In a bid to bolster fresh produce prices, the US Department of Agriculture (USDA) is buying up surplus fruits and vegetables, and is now developing various ingenious ways of incorporating them into school lunch and breakfast menus.
So far, fifth- and sixth-grade taste testers around the country have been faced with Broccoli guacamole, sweet potato pancakes, and a raisin-tomato barbecue dip for chicken.
At Washington’s Van Ness Elementary School the most popular item to date, however, has been the prune burgers, made from a mixture of ground beef and 4% prune puree before being flame-broiled. About 40% less fatty than an all-beef burger, the dish got good reviews.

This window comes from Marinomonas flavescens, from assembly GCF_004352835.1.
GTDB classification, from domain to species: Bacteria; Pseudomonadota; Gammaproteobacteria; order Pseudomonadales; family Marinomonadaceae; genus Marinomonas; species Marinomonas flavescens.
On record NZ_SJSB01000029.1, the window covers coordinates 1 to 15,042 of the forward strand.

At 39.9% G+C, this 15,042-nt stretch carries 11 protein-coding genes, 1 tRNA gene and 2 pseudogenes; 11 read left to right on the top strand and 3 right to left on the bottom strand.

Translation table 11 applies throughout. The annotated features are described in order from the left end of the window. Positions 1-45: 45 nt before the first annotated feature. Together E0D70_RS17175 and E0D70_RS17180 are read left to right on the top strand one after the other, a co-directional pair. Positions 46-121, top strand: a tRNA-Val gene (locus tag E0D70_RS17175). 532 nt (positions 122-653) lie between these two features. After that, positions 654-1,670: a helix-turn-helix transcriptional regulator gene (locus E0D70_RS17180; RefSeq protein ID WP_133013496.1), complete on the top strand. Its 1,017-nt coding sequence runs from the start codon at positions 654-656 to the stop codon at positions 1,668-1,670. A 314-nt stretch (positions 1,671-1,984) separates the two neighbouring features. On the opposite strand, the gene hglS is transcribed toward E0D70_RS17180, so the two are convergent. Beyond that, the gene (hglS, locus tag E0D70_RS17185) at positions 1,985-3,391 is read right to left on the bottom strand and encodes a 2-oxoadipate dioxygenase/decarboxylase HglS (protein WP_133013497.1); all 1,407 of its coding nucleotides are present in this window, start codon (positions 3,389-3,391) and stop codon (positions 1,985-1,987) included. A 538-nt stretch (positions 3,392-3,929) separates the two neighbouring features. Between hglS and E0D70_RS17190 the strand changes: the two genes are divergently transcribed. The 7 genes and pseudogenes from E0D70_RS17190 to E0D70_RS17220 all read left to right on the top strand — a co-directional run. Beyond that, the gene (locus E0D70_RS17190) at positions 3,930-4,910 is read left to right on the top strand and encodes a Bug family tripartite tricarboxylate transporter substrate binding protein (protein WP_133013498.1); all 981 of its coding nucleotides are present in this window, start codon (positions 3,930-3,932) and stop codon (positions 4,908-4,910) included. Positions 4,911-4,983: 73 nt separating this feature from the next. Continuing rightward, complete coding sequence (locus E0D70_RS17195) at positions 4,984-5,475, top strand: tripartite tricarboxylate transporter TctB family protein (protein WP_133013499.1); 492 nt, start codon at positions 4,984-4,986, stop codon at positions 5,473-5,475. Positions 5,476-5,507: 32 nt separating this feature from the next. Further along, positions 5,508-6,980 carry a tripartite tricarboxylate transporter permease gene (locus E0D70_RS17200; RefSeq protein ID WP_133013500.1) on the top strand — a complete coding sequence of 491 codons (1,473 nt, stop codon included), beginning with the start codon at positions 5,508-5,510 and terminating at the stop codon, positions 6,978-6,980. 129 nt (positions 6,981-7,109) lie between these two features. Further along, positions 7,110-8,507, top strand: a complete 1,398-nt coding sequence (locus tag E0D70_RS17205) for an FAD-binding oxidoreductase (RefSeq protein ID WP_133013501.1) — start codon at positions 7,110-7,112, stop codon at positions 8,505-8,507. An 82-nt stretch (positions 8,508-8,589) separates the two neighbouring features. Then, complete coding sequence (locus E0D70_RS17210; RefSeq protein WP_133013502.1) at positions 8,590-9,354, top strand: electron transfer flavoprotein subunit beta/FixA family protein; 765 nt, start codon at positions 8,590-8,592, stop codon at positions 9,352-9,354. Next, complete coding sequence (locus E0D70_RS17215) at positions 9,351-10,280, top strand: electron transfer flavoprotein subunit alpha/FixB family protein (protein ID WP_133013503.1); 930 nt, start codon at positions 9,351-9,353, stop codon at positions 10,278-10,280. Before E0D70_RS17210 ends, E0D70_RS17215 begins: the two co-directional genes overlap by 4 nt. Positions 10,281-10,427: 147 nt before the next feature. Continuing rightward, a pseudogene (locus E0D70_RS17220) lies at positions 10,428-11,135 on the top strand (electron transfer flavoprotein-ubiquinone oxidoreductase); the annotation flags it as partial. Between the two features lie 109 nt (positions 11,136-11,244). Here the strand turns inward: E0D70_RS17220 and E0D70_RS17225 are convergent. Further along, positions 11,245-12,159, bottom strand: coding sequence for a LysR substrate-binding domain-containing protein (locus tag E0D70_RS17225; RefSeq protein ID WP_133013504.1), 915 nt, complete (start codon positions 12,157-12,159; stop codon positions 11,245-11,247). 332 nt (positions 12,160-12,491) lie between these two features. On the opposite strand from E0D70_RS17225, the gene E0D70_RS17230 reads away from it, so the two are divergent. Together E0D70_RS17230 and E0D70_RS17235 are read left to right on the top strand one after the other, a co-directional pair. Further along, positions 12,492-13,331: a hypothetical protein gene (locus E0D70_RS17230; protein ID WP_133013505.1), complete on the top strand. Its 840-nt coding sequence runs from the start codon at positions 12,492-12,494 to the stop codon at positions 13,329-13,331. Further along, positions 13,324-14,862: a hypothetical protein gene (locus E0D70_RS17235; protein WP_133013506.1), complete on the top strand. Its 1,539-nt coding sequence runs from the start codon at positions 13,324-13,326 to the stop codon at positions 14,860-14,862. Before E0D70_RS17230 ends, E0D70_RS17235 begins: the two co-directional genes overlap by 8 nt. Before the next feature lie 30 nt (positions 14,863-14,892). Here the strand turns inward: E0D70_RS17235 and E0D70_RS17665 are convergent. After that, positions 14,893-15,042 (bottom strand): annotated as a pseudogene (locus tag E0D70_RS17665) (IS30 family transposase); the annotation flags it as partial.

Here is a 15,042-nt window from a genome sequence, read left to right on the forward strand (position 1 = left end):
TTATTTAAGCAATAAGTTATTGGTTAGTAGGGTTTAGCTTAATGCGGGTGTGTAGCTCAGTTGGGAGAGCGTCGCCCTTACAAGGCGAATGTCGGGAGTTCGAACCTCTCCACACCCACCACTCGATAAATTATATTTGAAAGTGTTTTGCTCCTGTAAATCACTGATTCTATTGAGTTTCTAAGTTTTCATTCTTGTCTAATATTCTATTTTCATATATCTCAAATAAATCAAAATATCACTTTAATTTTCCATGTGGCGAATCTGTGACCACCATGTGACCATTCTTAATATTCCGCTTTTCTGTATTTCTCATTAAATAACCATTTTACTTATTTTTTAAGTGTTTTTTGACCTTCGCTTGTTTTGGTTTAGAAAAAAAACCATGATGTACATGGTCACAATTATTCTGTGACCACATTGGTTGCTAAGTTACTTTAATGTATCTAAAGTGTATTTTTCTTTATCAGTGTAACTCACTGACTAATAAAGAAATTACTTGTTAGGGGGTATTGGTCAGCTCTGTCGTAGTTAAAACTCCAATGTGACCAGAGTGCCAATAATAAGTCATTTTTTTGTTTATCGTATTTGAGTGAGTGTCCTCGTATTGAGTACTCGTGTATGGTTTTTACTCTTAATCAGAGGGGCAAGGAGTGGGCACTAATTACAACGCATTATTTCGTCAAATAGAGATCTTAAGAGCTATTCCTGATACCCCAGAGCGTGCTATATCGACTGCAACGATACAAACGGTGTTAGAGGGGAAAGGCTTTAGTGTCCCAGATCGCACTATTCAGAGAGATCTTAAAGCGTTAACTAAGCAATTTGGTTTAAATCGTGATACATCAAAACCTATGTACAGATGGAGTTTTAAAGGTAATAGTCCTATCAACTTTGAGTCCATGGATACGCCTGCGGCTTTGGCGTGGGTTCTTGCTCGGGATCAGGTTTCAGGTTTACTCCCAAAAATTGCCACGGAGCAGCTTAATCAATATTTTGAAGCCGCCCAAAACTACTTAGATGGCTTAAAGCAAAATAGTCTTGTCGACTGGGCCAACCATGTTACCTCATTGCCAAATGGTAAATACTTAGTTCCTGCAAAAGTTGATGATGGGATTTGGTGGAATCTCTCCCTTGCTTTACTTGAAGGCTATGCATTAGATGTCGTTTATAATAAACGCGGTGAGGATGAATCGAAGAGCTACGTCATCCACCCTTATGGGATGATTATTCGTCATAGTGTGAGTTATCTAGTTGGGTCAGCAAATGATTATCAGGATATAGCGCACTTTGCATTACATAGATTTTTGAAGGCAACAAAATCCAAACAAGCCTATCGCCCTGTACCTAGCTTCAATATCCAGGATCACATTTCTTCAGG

Regular school taste tests will eventually take place in seven regions of the US.
The USDA has recently been paying domestic farmers to destroy potato and sugar crops due to a glut in the local market, and last year the amount of cranberries that could be brought to market was sharply restricted.
A large glut in the amount of prune has meant that growers have been asked to story around 20,000 acres of plum trees.